20 Bitcoin Block Rewards from 2010 Moved Today, Mystery Miner Spent $400 Million in BTC Since Black Thursday
28 February 2021
On Saturday, February 27, 2021, news.Bitcoin.com reported on the great number of 2010 and 2011 block rewards being spent this year. In that report, it was said that the mysterious whale entity we’ve been hunting “did not move a major string of bitcoin’s” since January 25. Following the publishing of that study, on Sunday, the old-school whale miner moved another 20 block rewards from 2010, as 1,000 bitcoins that sat idle for well over a decade were spent.
9,000 Decade-Old Bitcoins Spent Since March 11, 2020
Since mid-March, news.Bitcoin.com has been on the trail for an old-school bitcoin (BTC) miner that has been spending large strings of 2010 block rewards. A block reward is an incentive a bitcoin miner gets for finding a block on the Bitcoin blockchain and before 2012, all rewards were 50 BTC per block. Further, the technical term “spend” or “spent,” simply means the owner moved the coins, but it doesn’t necessarily mean the bitcoins were “sold” to another owner.
Our report on Saturday, had shown that there were 80 block rewards from 2010 that were spent this year. Interestingly, 40 block rewards from the 2011 days also got spent in 2021 as well. On Sunday, February 28, 2021, following our last report, the whale miner once again spent another 20 block rewards from 2010 at block height 672,501. It’s assumed the mystery miner is seeking attention.
Our last study also mentioned the mega-whale or group of whales that have been spending these 2010 blocks in strings of 20 blocks per transfer since mid-March. Our team alongside researchers from Btcparser.com and the Russian blockchain researcher, Issak Shvarts, have discovered a total of 9 spending strings from 2010.
That’s a total of 180 block rewards and each and every one of them contained 50 BTC per block. The person(s) always consolidates the bitcoins into a single BTC address and then the coins are dispersed thereafter in fractions. Usually, all the strings of spent blocks stem from July 2010 up until November 2010, and the coinbase dates are always the same months.
The block explorer oxt.me also shows the 2010 whale’s pattern of spending habits are always the same. One researcher discussing the subject with our newsdesk yesterday said: “Maybe they have some special application, a script, which is not really flexible and may get only 20 private keys at a time, but a list of receiving addresses.”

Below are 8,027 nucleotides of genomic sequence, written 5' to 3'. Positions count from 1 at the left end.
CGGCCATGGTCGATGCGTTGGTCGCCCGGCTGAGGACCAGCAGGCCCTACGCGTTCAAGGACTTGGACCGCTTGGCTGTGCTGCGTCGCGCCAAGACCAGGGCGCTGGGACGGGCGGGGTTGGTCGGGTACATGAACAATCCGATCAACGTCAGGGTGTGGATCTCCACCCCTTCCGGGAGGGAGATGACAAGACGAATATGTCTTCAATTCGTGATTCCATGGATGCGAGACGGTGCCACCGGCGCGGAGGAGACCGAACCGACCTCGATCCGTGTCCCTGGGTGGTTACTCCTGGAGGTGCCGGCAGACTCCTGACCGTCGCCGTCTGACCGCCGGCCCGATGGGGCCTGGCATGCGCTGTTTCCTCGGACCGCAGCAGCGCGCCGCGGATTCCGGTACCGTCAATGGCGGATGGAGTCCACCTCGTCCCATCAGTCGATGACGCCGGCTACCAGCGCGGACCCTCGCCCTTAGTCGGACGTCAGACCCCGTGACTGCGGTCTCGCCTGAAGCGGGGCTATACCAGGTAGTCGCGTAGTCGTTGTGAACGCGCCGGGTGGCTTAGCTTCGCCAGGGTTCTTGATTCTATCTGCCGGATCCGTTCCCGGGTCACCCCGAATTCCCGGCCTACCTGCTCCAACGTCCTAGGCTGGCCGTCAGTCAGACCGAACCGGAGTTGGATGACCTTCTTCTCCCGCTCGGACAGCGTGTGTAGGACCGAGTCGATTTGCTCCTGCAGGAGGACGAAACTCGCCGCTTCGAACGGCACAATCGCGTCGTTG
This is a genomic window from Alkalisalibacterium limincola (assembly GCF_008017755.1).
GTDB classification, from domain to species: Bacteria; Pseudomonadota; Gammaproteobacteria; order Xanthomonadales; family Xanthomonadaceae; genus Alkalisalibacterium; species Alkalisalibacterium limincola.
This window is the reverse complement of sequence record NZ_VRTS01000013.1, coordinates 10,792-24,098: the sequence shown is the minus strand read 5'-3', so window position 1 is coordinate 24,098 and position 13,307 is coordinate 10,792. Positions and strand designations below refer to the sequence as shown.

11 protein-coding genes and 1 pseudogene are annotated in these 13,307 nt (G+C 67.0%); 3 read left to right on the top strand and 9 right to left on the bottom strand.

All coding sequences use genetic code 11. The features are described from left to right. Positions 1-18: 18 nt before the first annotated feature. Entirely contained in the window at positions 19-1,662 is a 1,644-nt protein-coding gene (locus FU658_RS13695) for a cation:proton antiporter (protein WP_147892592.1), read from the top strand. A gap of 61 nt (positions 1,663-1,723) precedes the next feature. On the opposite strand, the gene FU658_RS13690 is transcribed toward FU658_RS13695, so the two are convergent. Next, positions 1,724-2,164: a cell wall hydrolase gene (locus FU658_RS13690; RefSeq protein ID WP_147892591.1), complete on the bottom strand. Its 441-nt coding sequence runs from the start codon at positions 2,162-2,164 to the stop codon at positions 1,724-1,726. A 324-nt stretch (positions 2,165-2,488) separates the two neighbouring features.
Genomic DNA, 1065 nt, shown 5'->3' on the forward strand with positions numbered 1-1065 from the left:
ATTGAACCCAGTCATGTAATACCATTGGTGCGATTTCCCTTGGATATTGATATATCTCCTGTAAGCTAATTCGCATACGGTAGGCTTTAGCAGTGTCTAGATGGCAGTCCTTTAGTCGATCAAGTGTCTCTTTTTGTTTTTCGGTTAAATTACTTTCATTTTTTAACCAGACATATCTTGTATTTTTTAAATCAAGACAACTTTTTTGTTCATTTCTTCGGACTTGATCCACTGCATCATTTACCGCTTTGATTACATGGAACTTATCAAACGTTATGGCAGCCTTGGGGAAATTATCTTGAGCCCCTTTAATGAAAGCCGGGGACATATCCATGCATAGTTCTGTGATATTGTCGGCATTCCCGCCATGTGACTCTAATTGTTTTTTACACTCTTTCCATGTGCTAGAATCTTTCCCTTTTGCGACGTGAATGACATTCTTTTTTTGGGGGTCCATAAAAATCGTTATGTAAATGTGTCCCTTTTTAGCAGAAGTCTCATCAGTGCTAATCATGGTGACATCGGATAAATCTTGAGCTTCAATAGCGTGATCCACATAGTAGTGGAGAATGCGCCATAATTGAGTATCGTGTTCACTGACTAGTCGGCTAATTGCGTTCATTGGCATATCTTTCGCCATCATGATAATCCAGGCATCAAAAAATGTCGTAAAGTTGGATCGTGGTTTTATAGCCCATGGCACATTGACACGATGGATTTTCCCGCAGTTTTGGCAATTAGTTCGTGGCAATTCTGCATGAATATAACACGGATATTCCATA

Either Spending Solutions Are Not Flexible or the Whale Is Flexing and Wants Attention
Blockchair’s privacy-o-meter shows the mystery miner’s first spends are always susceptible to heuristics and transaction tracing tools. The 2010 string spends always have a “rare fingerprint,” “co-spending,” “same address in inputs,” and “sweep” techniques.
After the first consolidation, the transactions ‘go dark’ from here, and privacy is increased from 0 to 100 points according to Blockchair stats. Issak Shvarts believes that numerous 2010 strings that have followed this exact same spending pattern have likely been sold to the San Francisco-based exchange Coinbase.
Moreover, except for the one specific mid-March 2020 decade-old string spend, the mysterious miner or miners always spend the corresponding bitcoin cash (BCH) as well. Furthermore, the mining entity never moves the corresponding bitcoinsv (BSV), except for the one time on March 11.
Whatever the case may be, the old-school whale or whales spending the strings of 2010 block rewards seem to want attention. Unless the whale is forced to use a non-flexible spending script or weird spending habit, our deduction so far is that the whale is a show-off and definitely wants the public’s attention.
It is quite a coincidence that after our newsdesk writes: “So far, this particular entity or entities have not moved a major string of bitcoins since then” yesterday, and then the whale spends another string of 20 block rewards from 2010 (1,000 BTC). We also know on October 11, the entity or entities did send 9.99999943 BTC ($114k worth at the time) to the Free Software Foundation and another 9.999 BTC to the American Institute for Economic Research (AIER).
The whale has spent roughly 180 decade-old block rewards to-date, adding up to approximately 9,000 BTC. That’s over $400 million worth of bitcoin using exchange rates on Sunday, February 28, 2021.
What do you think about the 9,000 bitcoins from 2010 spent since March 11, 2020? Let us know what you think about this subject in the comments section below.
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